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September and early October were mostly filled with gloom and unproductive screen-gazing. Even the agreeable task of proofreading, typesetting and e-mailing the latest Cosmos book seemed all too much, and was put off for week after week until the publisher prodded me. This – Different Kinds of Darkness, shamelessly plugged in Ansible 196 – complements my 2003 parody collection (there's no overlap) with 36 more or less 'straight' sf, horror and even fantasy stories dating from 1975 to 2003. Which cleans me out of retrospective collection material, unless Cosmos can be induced to publish a book of the SFX columns: I delivered the 113th this month.
Our latest rail trip to North Wales strayed into unexpected territory when we found ourselves stuck as the only passengers in a stationary minibus halfway up a mountain road over Corris, emergency lights flashing in the starlit night.... Virgin had played their favourite trick of missing the connection and treating us to a long afternoon in the idyllic setting of Wolverhampton station buffet. When the next Welsh train eventually came, we'd resigned ourselves to being stranded in Machynlleth for most of the evening and arriving exhausted in Harlech on the last train of all. But somebody else in the same plight made a fuss, and dear old Wales & Borders Trains laid on a free minibus from Machynlleth. At first I assumed the aged lady in the front passenger seat was the Mysterious Other Victim, and was seized by nameless foreboding as it emerged – some miles into the hills – that she was the aged driver's wife, who liked to keep him company. Sure enough, frantic cellphone calls followed, and after some very loud and very Welsh arguments the minibus settled into that layby over Corris to await (for seeming hours) a hastily hired taxi containing the three Americans who'd been dithering in the booking hall, visiting the toilet, etc, until the stationmaster decreed there were no more passengers to come and we hijacked their transport.... A gaudy night, indeed. But we got to Harlech in time for a late dinner, nerves still vibrating.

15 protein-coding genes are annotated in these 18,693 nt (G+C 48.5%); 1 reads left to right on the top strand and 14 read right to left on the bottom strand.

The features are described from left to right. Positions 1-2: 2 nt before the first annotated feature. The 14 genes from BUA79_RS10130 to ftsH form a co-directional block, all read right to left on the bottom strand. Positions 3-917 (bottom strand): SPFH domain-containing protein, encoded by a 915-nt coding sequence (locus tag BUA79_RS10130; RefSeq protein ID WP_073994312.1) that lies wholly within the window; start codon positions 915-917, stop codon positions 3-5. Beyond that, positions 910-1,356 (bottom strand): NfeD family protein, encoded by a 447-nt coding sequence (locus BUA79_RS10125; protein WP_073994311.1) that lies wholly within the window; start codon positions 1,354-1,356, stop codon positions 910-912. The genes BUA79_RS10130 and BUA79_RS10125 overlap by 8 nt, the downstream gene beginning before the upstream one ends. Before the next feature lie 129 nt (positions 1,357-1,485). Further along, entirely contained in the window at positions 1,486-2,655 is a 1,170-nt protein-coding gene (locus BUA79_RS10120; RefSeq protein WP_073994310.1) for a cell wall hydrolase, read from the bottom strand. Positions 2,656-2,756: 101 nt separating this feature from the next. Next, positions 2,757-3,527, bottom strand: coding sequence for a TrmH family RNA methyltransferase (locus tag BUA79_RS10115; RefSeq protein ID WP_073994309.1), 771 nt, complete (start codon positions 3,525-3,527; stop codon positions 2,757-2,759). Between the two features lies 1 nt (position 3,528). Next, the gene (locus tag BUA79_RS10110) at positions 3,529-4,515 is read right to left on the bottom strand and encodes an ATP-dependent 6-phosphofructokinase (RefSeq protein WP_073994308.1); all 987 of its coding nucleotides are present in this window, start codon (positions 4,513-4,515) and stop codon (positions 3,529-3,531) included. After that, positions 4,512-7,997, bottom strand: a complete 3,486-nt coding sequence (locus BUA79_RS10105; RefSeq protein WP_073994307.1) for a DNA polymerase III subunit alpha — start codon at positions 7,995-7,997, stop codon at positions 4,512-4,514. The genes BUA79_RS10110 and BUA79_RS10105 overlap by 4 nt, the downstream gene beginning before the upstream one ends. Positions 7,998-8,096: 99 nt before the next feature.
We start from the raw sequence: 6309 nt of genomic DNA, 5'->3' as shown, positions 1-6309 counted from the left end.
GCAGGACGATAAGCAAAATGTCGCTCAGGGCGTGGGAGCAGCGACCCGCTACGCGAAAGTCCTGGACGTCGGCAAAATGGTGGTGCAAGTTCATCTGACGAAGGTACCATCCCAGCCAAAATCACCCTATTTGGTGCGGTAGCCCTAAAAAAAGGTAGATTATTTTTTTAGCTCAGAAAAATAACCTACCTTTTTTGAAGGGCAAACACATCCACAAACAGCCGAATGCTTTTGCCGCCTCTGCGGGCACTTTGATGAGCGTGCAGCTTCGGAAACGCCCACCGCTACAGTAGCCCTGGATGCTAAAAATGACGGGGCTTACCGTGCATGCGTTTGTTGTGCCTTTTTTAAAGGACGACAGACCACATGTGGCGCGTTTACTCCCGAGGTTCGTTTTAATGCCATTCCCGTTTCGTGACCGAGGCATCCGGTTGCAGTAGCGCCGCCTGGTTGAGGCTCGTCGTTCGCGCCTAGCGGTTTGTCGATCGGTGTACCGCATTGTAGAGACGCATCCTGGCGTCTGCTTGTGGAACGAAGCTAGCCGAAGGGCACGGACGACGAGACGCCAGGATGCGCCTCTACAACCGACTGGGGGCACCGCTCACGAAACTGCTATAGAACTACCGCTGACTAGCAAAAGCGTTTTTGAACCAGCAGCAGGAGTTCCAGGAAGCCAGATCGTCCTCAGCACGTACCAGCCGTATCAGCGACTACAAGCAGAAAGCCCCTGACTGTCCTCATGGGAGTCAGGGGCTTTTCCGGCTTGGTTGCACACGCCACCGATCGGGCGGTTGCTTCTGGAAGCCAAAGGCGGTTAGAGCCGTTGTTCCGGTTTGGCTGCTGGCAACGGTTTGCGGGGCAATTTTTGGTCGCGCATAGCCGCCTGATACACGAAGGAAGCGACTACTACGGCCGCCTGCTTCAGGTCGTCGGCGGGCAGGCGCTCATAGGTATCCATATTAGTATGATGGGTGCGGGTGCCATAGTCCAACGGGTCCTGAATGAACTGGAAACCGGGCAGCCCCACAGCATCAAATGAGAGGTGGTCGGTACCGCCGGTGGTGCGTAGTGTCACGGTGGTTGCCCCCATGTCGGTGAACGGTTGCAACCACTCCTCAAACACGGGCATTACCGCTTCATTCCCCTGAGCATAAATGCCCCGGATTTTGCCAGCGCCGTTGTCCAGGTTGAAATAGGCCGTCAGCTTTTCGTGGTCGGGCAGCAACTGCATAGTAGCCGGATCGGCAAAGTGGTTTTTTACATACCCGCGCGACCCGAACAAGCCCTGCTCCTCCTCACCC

The CC88 tradition of bard-hunting continues: collecting and binning scraps of everlasting nylon fishing lines and nets cast up on Harlech beach. This time we tried to introduce scientific grading of the 'bards', from puny Patience Strongs to mighty Shakespeares. In the wake of much tugging at a bardic mass that proved to be mostly buried in the sand: 'I thought that was just a McGonagall but it's practically a Yeats!' Colour coding assumed sudden importance when I realized that a sturdy length of white cable had to be a Robert Frost, while a fragment in unusually bright red was probably that 1930s lefty collective MacSpaunday, to be kept carefully segregated from a true blue (politics and language both) Larkin. Was that scrap of rich purple cord long enough to be a Swinburne, or was it just an Ernest Dowson? Hazel, who has decided views on poetry, displayed a dirty and unsatisfactory piece of nylon as 'only a Ted Hughes, I'm afraid.' After successfully wrestling with some buried, knotty tangles requiring much strength to bring to light – veritable Donnes – my bard-collecting powers failed me at last with a huge mass of fishing-net that was stuck immovably in the sand. 'Too deep for me,' I pantingly confessed, and Hazel, with the quiet confidence of one who reads Latin poets in the original, diagnosed: 'That's a Horace.'